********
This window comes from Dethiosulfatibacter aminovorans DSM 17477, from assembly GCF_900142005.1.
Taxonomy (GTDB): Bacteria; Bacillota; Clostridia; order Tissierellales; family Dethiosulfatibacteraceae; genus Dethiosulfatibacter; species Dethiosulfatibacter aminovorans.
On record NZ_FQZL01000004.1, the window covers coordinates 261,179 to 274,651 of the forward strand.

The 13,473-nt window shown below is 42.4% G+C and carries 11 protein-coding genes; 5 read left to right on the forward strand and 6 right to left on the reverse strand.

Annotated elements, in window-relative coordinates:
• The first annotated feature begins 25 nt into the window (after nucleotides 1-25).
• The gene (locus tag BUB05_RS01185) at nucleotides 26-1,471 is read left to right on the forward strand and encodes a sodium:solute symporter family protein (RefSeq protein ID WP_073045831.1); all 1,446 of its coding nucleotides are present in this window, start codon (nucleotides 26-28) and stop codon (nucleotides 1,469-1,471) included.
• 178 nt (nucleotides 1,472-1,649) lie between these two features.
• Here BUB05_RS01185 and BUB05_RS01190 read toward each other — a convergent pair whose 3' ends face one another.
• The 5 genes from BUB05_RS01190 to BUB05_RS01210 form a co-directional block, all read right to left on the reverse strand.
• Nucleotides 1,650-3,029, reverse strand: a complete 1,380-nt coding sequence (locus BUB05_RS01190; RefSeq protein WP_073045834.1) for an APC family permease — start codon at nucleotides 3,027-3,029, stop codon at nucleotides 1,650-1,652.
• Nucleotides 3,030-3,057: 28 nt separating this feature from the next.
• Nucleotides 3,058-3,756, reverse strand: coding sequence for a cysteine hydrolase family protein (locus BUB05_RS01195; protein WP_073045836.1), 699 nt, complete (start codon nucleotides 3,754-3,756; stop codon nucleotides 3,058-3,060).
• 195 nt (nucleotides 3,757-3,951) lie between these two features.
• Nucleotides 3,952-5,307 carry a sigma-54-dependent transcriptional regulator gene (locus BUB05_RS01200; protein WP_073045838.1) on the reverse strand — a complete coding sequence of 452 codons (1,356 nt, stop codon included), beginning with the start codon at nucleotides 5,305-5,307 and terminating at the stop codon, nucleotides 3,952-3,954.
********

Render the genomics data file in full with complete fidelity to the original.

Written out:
This window comes from Dethiosulfatibacter aminovorans DSM 17477, from assembly GCF_900142005.1.
Taxonomy (GTDB): Bacteria; Bacillota; Clostridia; order Tissierellales; family Dethiosulfatibacteraceae; genus Dethiosulfatibacter; species Dethiosulfatibacter aminovorans.
On record NZ_FQZL01000004.1, the window covers coordinates 261,179 to 274,651 of the forward strand.

The 13,473-nt window shown below is 42.4% G+C and carries 11 protein-coding genes; 5 read left to right on the forward strand and 6 right to left on the reverse strand.

Annotated elements, in window-relative coordinates:
• The first annotated feature begins 25 nt into the window (after nucleotides 1-25).
• The gene (locus tag BUB05_RS01185) at nucleotides 26-1,471 is read left to right on the forward strand and encodes a sodium:solute symporter family protein (RefSeq protein ID WP_073045831.1); all 1,446 of its coding nucleotides are present in this window, start codon (nucleotides 26-28) and stop codon (nucleotides 1,469-1,471) included.
• 178 nt (nucleotides 1,472-1,649) lie between these two features.
• Here BUB05_RS01185 and BUB05_RS01190 read toward each other — a convergent pair whose 3' ends face one another.
• The 5 genes from BUB05_RS01190 to BUB05_RS01210 form a co-directional block, all read right to left on the reverse strand.
• Nucleotides 1,650-3,029, reverse strand: a complete 1,380-nt coding sequence (locus BUB05_RS01190; RefSeq protein WP_073045834.1) for an APC family permease — start codon at nucleotides 3,027-3,029, stop codon at nucleotides 1,650-1,652.
• Nucleotides 3,030-3,057: 28 nt separating this feature from the next.
• Nucleotides 3,058-3,756, reverse strand: coding sequence for a cysteine hydrolase family protein (locus BUB05_RS01195; protein WP_073045836.1), 699 nt, complete (start codon nucleotides 3,754-3,756; stop codon nucleotides 3,058-3,060).
• 195 nt (nucleotides 3,757-3,951) lie between these two features.
• Nucleotides 3,952-5,307 carry a sigma-54-dependent transcriptional regulator gene (locus BUB05_RS01200; protein WP_073045838.1) on the reverse strand — a complete coding sequence of 452 codons (1,356 nt, stop codon included), beginning with the start codon at nucleotides 5,305-5,307 and terminating at the stop codon, nucleotides 3,952-3,954.